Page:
Crow realized God loved him --
Otherwise, he would have dropped dead.
So that was proved.
Crow reclined, marvelling, on his heart-beat.
And he realized that God spoke Crow --
Just existing was His revelation.
Loved the stones and spoke stone?
They seemed to exist too.
And what spoke that strange silence
After his clamour of caws faded?
And what loved the shot-pellets
That dribbled from those strung up mummifying crows?
What spoke the silence of lead?
Crow realized there were two Gods --
One of them much bigger than the other
Loving his enemies
And having all the weapons.
Crow's First Lesson
God tried to teach Crow how to talk.
"Love," said God. "Say, Love."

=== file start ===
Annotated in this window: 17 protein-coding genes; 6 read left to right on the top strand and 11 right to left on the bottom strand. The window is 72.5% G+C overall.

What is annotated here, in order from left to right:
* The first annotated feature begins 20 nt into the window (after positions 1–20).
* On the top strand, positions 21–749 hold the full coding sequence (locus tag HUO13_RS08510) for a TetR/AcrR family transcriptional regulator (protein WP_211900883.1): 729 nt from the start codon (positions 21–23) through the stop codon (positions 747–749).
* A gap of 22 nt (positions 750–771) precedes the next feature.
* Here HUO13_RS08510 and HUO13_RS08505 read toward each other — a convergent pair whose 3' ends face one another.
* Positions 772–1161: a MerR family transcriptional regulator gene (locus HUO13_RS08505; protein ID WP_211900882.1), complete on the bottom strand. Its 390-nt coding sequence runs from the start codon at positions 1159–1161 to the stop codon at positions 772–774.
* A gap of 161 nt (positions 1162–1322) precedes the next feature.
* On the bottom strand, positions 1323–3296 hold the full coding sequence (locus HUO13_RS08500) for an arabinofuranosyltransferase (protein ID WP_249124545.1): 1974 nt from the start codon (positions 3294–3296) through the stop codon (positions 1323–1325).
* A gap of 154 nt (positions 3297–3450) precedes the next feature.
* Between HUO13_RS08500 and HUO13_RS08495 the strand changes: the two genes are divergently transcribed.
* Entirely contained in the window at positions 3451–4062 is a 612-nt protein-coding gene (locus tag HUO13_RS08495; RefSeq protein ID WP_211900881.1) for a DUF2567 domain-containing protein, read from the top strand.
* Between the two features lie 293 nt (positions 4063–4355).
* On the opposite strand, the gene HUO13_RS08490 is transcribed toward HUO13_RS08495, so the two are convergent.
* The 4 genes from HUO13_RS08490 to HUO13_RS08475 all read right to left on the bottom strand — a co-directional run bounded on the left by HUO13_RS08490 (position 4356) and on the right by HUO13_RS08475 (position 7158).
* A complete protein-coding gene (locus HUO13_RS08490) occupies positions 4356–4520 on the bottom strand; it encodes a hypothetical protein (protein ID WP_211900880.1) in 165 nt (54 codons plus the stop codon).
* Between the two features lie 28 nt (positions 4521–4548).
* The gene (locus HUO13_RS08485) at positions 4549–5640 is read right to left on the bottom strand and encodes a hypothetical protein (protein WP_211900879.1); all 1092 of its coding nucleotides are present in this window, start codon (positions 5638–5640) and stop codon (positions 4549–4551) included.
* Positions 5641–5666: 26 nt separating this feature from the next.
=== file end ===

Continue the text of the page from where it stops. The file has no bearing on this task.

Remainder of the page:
Crow gaped, and the white shark crashed into the sea
And went rolling downwards, discovering its own depth.
"No, no," said God. "Say Love. Now try it. Love."
Crow gaped, and a bluefly, a tsetse, a mosquito
Zoomed out and down
To their sundry flesh-pots.
"A final try," said God. "Now, Love."
Crow convulsed, gaped, retched and
Man's bodiless prodigious head
Bulbed out onto the earth, with swivelling eyes,
Jabbering protest --
And Crow retched again, before God could stop him.
And woman's vulva dropped over man's neck and tightened.
The two struggled together on the grass.
God struggled to part them, cursed, wept --
Crow flew guiltily off.